In my work with ESL learners, I base assessment on completion of each stage of the digital story production process but do not assign a formal grade to the digital storytelling project. Students receive full credit for completing an element or a step of the project on time, a partial credit if they are late, and no credit if they choose to skip a step or an assignment. This is another way to expose students to a different approach to language teaching and learning as well as to see whether this will affect the students’ involvement in the project. In my work, I have observed that it is not the grade that matters to the students, but rather the audience’s (i.e., their classmates and their families to whom they planned to send their digital stories) positive response. At the same time, I see value in using rubrics in assessing digital storytelling projects. They clearly outline evaluation criteria and guide students through the steps of digital story development and list the elements particularly relevant to the context of the class. (See Appendix 2A for a sample rubric.)
Working with future language teachers, Heather Linville wants to see her students take the lead in determining how their digital storytelling projects should be assessed. However, she finds it challenging. She usually gives the students a variety of digital story rubrics and then asks the students to create their own rubric as a class. “I have tried this as a whole-class discussion, as a small-group discussion, and in a collaborative wiki, but have yet to have a class really engage in the assessment issue” (Conversation with Heather Linville). In her assessment, she does not evaluate the students’ technological competence, as she does not teach the software programs they use to complete the story. Neither does she grade the story itself since she is not a creative writing teacher. Her assessment is based on the timely completion of each stage in the project. (See Appendix 2B for a sample rubric used by Linville.)
Linville suggests that for future language educators, a good long-term assessment of their engagement with the project and understanding of pedagogical implications would be a determination of how many of the students go on and use digital stories with their own students. And while she has not done this type of assessment formally, she knows that several of her students have used digital stories in their own teaching.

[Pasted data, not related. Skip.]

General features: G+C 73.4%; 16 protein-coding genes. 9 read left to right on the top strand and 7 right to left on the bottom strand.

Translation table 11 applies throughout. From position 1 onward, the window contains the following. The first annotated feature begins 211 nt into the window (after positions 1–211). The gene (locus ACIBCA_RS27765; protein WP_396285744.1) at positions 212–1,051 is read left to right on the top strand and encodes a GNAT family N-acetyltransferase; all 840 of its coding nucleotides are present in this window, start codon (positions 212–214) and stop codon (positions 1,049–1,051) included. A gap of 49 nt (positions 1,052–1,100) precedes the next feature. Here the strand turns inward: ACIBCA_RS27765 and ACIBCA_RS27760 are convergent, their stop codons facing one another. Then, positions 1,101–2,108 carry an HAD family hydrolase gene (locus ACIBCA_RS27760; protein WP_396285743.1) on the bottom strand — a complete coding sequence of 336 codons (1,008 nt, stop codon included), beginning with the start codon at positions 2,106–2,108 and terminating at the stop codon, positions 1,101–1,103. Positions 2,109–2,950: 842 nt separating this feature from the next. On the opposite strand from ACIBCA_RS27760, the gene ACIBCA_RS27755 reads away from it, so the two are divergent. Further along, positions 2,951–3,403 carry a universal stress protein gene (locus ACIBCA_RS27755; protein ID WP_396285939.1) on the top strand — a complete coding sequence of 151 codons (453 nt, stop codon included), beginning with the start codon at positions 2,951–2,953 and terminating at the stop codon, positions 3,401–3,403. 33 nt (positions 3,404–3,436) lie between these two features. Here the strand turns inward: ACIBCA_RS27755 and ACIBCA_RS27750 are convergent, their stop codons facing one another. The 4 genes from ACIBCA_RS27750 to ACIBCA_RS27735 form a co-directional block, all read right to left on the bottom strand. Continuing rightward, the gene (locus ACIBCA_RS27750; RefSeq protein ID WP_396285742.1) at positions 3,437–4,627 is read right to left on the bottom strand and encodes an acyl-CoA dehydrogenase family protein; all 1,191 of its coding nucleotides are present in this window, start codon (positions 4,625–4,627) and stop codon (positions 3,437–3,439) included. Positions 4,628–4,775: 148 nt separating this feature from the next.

Digital stories are engaging multimodal projects that are used in second and foreign language classes to facilitate student engagement, explore multimodal meaning making, and expose language learners and future language teachers to new ways of learning and teaching. Through collaborative stages of the project, the students explore their experiences and talk about aspects of their lives that are meaningful to them in a less academic format. Thus, language learners engage in the same type of language practices they are very likely to do outside of the classroom, while future language teachers reflect on their own perceptions of what language learning and teaching entails. Digital stories also bring creativity and multimodal composition into the curriculum, facilitating the understanding and development of multiliteracies. This allows future language teachers to explore how pedagogical approaches can be redefined to prepare language learners to “do language”(Canagarajah, 2014) in and outside of the classroom.
Acknowledgement: I am grateful to my students for their hard work, interest in experimenting with digital stories, and for allowing me to use their work in my research. I thank the contributors to this article: Martha Castañeda, Heather Linville, Ana Oskoz, and Yu-Feng (Diana) Yang for taking their time to speak with me and share their experiences and digital storytelling work. I am also grateful to Heather Linville for her feedback on this article.
Polina Vinogradova (Ph.D. in Language, Literacy and Culture) is director of the TESOL Program at American University. In her work, she focuses on pedagogical uses of digital storytelling, a pedagogy of multiliteracies in second and heritage language education, and multimodal identity negotiation.
Martha Castañeda (Ph.D. in Second Language Acquisition and Instructional Technology) is associate professor of Foreign Language Education at Miami University. Her academic work focuses on the social dimensions impacting language development in second and foreign language settings.
|Heather A. Linville (Ph.D. in Language, Literacy and Culture) is assistant professor and director of TESOL at the University of Wisconsin, La Crosse. Before, she was a faculty member in the TESOL Program at American University and used digital stories in her work with pre-service language teachers. Her main research interests include language teacher education and advocacy for English language learners.||Ana Oskoz (Ph.D. in Foreign Language and ESL Education) is associate professor of Spanish at the University of Maryland, Baltimore County (UMBC). Her research focuses on language and technology, such as the use of synchronous and asynchronous communication tools for second language learning to enhance second language writing and foster intercultural competence development.|
Yu-Feng (Diana) Yang (Ph. D. in Literacy Education) is associate professor at National Sun Yat-sen University, Kaohsiung, Taiwan. Her research, often framed in post-modernist perspectives, explores English language learners’ participation in internet-mediated communication and their engagement in digital literacies practices. She has published in Language Learning and Technology and Computers and Composition.
DIGITAL STORYTELLING RESOURCES